In The News: CDC Director Says Delta Variant May Soon Become Dominant Strain In The States

FeaturedIn The News: CDC Director Says Delta Variant May Soon Become Dominant Strain In The States

According to CDC director Rochelle Walenksy, a highly-contagious variant of the coronavirus known as the delta Variant, could very well become a dominant strain in the United States.

The variant, according to the World Health Organization, was identified last October in India, and is reported to be present in approximately eighty countries world-wide. It’s alleged to have now been discovered in forty-one states in the U.S..

The variant has been classified as a “variant of concern,” by WHO. This week the CDC upgraded its classification from “variant of interest,” to “variant of concern.”

“When these viruses mutate,” Walensky told ABC News, “they do so with some advantage to the virus. In this case, it’s more transmissible. It’s more transmissible than the alpha variant, or the U.K. variant, that we have here. We saw that quickly become the dominant strain in a period of one or two months, and I anticipate that is going to be what happens with the delta strain here.”

CDC health officials say they are concerned that the delta strain may mutate to a point where it can evade the existing COVID vaccines.

“That’s what we’re actively trying to prevent,” Walensky said. “Which is why we’re really encouraging people to get vaccinated. I will say, as worrisome as this delta strain is with regard to its hyper-transmissibility, our vaccines work. Right now, they are working, and they require actually two doses or to be fully-vaccinated to work. So I would encourage all Americans to get your first shot, and when you get your second shot, you’ll be protected against this delta variant.”

According to Dr. Ashish Jha, the Dean of the Brown University School of Public Health in Providence, the delta variant is “far more contagious than any variant we have seen throughout this entire pandemic.”

As more Americans continue to get vaccinated, and cases decline, close to 600,OOO have perished from COVID-19.

Source: ABC News.

In The News: World Health Organization Designates Indian Coronavirus Variant A Potential World Threat

In The News: World Health Organization Designates Indian Coronavirus Variant A Potential World Threat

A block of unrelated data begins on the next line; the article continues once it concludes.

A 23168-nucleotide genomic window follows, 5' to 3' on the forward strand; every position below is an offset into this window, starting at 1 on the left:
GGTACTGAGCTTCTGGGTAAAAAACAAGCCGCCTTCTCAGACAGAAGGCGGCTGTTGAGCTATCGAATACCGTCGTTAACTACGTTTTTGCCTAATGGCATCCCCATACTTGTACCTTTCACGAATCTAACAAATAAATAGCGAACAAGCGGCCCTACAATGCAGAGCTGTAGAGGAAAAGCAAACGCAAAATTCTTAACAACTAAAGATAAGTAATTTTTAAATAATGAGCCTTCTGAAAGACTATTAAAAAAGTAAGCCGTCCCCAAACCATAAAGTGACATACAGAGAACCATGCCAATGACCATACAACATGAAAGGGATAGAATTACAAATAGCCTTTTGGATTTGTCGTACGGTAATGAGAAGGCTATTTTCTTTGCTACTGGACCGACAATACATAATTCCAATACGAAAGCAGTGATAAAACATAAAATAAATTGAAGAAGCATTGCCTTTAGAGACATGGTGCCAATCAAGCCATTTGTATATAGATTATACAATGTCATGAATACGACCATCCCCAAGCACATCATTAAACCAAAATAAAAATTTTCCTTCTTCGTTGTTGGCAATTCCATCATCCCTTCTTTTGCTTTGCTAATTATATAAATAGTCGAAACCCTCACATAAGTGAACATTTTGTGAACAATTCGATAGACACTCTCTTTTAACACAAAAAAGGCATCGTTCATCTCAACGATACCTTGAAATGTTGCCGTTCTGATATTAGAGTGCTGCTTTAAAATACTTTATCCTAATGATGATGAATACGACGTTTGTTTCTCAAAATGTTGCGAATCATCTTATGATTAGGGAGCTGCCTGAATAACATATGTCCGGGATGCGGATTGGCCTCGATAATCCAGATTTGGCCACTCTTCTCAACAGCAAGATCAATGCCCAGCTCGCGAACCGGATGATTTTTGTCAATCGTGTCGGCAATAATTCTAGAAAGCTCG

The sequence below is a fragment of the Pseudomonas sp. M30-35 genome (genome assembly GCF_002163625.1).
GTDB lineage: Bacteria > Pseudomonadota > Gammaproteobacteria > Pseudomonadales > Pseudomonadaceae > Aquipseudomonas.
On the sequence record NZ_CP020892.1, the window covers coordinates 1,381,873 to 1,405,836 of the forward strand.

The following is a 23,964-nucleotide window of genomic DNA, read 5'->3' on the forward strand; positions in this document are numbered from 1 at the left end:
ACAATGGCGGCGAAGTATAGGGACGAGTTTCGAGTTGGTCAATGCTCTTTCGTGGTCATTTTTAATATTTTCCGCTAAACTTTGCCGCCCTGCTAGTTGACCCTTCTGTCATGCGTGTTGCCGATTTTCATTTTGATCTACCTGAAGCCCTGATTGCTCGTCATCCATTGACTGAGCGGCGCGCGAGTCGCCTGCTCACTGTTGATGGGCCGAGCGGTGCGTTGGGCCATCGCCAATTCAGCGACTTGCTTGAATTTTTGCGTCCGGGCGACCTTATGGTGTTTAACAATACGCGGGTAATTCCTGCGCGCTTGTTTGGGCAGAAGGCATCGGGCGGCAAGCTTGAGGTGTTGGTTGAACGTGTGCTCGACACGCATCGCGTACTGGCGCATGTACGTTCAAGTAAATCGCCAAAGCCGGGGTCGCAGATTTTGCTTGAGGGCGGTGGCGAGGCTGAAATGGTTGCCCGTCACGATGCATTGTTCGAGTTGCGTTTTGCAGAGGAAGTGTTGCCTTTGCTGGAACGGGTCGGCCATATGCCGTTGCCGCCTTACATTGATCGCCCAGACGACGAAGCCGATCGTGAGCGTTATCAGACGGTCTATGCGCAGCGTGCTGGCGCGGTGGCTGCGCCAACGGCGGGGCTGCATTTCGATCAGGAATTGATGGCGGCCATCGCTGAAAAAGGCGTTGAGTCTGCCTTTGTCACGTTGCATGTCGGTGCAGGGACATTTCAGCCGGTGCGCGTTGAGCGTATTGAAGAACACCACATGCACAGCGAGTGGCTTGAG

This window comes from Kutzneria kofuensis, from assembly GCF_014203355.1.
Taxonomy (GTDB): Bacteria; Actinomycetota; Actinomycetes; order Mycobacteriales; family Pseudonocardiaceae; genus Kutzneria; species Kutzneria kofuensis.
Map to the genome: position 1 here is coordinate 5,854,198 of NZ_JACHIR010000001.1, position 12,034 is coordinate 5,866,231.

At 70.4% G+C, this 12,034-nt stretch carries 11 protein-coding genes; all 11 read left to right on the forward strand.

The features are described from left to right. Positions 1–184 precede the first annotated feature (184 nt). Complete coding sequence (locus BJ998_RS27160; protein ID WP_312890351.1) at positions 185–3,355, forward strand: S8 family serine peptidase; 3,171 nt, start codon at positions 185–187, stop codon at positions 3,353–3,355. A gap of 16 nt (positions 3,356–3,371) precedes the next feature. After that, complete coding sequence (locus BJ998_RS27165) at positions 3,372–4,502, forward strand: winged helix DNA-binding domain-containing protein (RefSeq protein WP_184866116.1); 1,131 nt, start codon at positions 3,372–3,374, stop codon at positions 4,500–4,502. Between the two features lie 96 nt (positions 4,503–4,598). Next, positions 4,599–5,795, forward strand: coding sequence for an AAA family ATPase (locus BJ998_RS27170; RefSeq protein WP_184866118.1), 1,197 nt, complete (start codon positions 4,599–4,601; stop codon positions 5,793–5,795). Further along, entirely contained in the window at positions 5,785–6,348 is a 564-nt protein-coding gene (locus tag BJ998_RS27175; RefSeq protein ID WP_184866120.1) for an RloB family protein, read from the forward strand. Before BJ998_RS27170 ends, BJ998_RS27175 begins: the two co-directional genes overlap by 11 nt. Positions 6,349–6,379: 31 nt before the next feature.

According to the WHO, a variant of the coronavirus first identified in India, is a potential world-wide threat. The variant known as B.1.617, is believed to be behind the recent outbreak in India. Other variants were previously discovered in South Africa, Brazil, and Britain.

This latest variant was discovered back in October. According to health officials, the variant can combine mutations in the protein that can aid it in avoiding the body’s immune system.

Maria Van Kerkove, who is technical lead of WHO’s coronavirus response, said Monday at a press conference, “There is some available information to suggest some increased transmissibility of B.1.617, and as such we are classifying this as a variant of concern at the global level. Even though there is increased transmissibility demonstrated by some preliminary studies, we need much more information about this virus variant in this lineage, in all of the sub lineages, so we need more sequencing, targeted sequencing to be done.”

It’s been suggested that the variant may be behind the latest surge in India, but Gagandeep Kang – who is executive director of Translational Health Service and Technology Institute in India – isn’t so sure. “There is some conflicting data regarding the B.1.1.7 variant, which seems to indicate as some studies that it does cause more severe disease, in other studies not,” he said.

It has yet to be determined whether or not B.1.617 is a cause of more severe C0VID infection. Until more research is done, it’s impossible to know for certain.

Sources: The Week, NY Times, CNBC.